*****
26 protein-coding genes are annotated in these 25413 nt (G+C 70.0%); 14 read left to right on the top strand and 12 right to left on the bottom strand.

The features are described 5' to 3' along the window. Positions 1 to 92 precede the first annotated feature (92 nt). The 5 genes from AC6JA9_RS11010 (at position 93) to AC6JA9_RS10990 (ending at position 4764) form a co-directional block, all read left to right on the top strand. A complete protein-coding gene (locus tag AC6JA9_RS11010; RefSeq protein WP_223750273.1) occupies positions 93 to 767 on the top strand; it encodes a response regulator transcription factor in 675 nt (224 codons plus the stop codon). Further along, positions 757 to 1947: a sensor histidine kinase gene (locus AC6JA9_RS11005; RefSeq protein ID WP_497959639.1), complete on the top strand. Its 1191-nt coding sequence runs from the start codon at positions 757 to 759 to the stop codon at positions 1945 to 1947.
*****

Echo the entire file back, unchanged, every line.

26 protein-coding genes are annotated in these 25413 nt (G+C 70.0%); 14 read left to right on the top strand and 12 right to left on the bottom strand.

The features are described 5' to 3' along the window. Positions 1 to 92 precede the first annotated feature (92 nt). The 5 genes from AC6JA9_RS11010 (at position 93) to AC6JA9_RS10990 (ending at position 4764) form a co-directional block, all read left to right on the top strand. A complete protein-coding gene (locus tag AC6JA9_RS11010; RefSeq protein WP_223750273.1) occupies positions 93 to 767 on the top strand; it encodes a response regulator transcription factor in 675 nt (224 codons plus the stop codon). Further along, positions 757 to 1947: a sensor histidine kinase gene (locus AC6JA9_RS11005; RefSeq protein ID WP_497959639.1), complete on the top strand. Its 1191-nt coding sequence runs from the start codon at positions 757 to 759 to the stop codon at positions 1945 to 1947.